Usually, my hair looks like this:
“Big deal,” you may be saying to yourself. “You sometimes straighten your hair. Would you like a cookie?”
No. No, hypothetical Socrates, I don’t want a cookie. (Unless it’s a peanut butter then yes, I would like that cookie.)
I’d be surprised if no one had ever noticed, but hair is a big deal. Why else would there be multimillion dollar empires only built to tell people what they should or shouldn’t put on their head? Why else would countless magazine ads feature women with long, silky hair, often blowing in the wind, whipping around her in the most unnatural way? Hair is important. Hair matters. I’m coming to the end of my hair journey, where I’m finally beginning to understand how to take care of it and how it makes me feel under different circumstances. Because it’s more than hair. I wouldn’t go as far as to say hair is everything about me, but it’s a big part and I’m glad I’ve finally reached this part in my life where I understand how I feel about myself and my hair. Here goes nothing.
In middle school, I had a pretty, popular friend. Yes, I was definitely one of those people who wanted to be “cool” and “popular.” I wanted to be liked by almost everyone and since I thought my pretty, popular friend knew what she was talking about, I followed her advice. I ignored her when she shoved a bottle of hair gel at me (with my name on it no less) as if asking me to “tame” my hair. Was I offended? Maybe. I don’t really remember. But I do remember the reaction I received when I walked into school a few weeks later with perfectly straight hair. Hours in the hair salon do wonder and the payout was fantastic. Compliments rained down on me. Boys suddenly wanted to speak to me. It was wonderful and I felt empowered, but now I think back to it and I laugh at the person I used to be.
To a lot of people (I guess even to society), straight hair is pretty. Straight hair is the “norm.” Straight hair is sophisticated and cute and nicely styled and obedient and it just looks nice. What is curly hair? Curly hair is frizz. It’s having curls slowly unwind themselves and become heavy with grease. It’s having people compliment you while having a lady at the mall pull you aside and let you try out This Amazing New Flat Iron on your hair because you are the Prime Candidate.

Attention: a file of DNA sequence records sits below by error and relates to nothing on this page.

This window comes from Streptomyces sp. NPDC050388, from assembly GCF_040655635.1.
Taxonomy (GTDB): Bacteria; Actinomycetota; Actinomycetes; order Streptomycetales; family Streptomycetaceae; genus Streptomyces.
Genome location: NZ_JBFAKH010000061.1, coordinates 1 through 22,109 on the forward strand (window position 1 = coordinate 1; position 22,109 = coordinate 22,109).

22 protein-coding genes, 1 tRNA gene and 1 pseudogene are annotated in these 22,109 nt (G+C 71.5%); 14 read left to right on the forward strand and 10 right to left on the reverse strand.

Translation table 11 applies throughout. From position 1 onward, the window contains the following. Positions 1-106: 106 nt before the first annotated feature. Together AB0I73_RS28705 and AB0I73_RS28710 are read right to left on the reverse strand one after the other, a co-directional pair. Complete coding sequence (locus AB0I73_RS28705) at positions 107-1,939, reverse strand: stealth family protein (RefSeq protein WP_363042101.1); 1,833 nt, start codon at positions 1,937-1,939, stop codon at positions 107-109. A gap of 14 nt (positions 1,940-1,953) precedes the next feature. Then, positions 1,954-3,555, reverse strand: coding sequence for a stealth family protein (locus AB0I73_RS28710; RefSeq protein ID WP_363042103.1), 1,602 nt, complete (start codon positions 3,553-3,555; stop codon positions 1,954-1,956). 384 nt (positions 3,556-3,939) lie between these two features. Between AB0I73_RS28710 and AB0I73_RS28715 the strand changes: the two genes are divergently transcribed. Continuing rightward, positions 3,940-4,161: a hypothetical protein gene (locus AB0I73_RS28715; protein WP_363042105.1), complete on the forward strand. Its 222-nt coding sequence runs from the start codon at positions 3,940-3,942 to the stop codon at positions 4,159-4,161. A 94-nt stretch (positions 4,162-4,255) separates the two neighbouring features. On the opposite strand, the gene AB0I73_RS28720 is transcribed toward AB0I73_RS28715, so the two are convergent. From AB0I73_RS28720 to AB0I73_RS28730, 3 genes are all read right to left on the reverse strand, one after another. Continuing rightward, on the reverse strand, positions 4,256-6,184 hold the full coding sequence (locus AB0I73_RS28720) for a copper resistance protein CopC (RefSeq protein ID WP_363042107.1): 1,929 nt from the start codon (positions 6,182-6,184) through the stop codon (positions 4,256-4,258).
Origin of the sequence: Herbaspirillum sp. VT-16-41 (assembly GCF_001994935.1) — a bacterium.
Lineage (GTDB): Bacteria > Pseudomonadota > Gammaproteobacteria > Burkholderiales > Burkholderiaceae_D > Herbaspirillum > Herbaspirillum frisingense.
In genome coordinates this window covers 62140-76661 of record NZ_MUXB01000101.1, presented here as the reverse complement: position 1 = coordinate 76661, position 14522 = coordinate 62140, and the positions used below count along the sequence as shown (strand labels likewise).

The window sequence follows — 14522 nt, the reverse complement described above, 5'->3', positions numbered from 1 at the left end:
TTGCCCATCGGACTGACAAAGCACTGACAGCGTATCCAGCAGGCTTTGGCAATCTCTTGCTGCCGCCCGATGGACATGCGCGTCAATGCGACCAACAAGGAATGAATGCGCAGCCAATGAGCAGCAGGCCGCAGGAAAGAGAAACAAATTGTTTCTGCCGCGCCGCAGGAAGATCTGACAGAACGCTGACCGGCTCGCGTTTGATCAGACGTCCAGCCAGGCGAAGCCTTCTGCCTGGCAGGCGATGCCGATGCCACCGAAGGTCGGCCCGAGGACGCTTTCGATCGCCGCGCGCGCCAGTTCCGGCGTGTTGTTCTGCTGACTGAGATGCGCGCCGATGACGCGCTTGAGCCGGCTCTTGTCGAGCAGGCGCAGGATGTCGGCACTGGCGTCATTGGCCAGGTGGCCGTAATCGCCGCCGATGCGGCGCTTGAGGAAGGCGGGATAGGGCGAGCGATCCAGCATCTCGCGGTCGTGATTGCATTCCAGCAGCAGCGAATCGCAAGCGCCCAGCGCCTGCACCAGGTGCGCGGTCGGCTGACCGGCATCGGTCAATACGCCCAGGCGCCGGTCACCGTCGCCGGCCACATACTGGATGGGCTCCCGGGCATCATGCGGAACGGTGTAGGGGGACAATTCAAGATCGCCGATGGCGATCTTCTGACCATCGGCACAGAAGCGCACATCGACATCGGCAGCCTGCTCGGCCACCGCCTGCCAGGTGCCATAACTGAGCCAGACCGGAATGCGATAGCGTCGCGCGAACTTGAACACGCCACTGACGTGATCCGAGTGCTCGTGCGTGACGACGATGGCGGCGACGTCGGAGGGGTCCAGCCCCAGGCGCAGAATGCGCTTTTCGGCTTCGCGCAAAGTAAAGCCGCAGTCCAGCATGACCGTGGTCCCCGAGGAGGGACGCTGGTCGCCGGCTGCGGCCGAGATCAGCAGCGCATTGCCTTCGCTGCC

Maybe I used to be the prime candidate. Sometimes, I still catch myself wanting straight hair, but after more than seven years of being conscious of who I am and what I look like to the world, I have a few words to say:
Man, screw you guys. I look great.
My hair isn’t just my hair. This is a culmination of all of my ancestors. This is my identity, my Afro-Latino/European-Indegenous heritage shining through my tiny nose, my dark lips, and my curls. This is me. I feel like me when my hair is natural, all unruly and bouncy.
“Hypocrite!” You might scream. “I saw you last week! You had straight hair last week!”
It’s true. I did. And last week is when I finally understood. Straight hair is nice. It’s very low maintenance. It goes wherever I want it to and it’s easy to hide under a hat when it rains. But I don’t really feel like me.
I don’t know if it’s because my head has become used to the weight of my fuller hair (is that even possible?) but walking around with straight hair feels a little… uncomfortable now.
A few weeks ago, I turned to my roommate in bed and asked her if me straightening my hair was a rejection of my identity because I was conforming to societal norms of “pretty hair” and taking a flat iron to my hair disguises the influence of my ancestors on my current appearance.
She told me to “go the [censored] to sleep” but I haven’t forgotten that conversation.
Though now I don’t think of it as an outright rejection.
Now that I’ve come to college, now that I sort of know me and understand my likes and my dislikes, I’ve come to see how just being me is sometimes harder than trying to be someone I’m not.
Straight hair is so common, you know? You sort of know what to expect with straight hair. It’s there. It doesn’t move. But my curly hair? Dude, my curly hair is me. My personality itself is curly. I’m bouncy and loud and obnoxious and talkative and sometimes a little frizzy and all over the place and I don’t respond well to humidity.
I haven’t liked me for a long time, but I think that’s mostly because I don’t know me yet. I think I’m finally starting to and it’s a little awesome. I’m annoying and chatty and I love to hear myself talk. I like waking up late on Saturdays and I watch really bad reality tv. I’m a little addicted to Tumblr, I love to write, and my hair is fantastic.
“She looks better with a straight hair,” someone told me roommate about me. I rolled my eyes so hard I thought they were going to fall out and roll across the room.
My ancestors are the reason I look like this and I’m proud, very proud, for what the genetics dice roll has given me. I don’t need straight hair. It’s pretty, yes. Most of my friends have straight hair and I love it on them. I don’t know if I’ll ever straighten my hair again or how I’ll feel (or if people really do treat me or look on me differently when I have straight hair) but until then, I’ll give my hair bonds a break.
(Wow. Terrible pun. I’ll give them a break by not breaking them. Whoa. [I apologize.])
Yeah, so, LET’S EMBRACE OURSELVES AS WE ARE, GUYS! We were all born like this for a reason.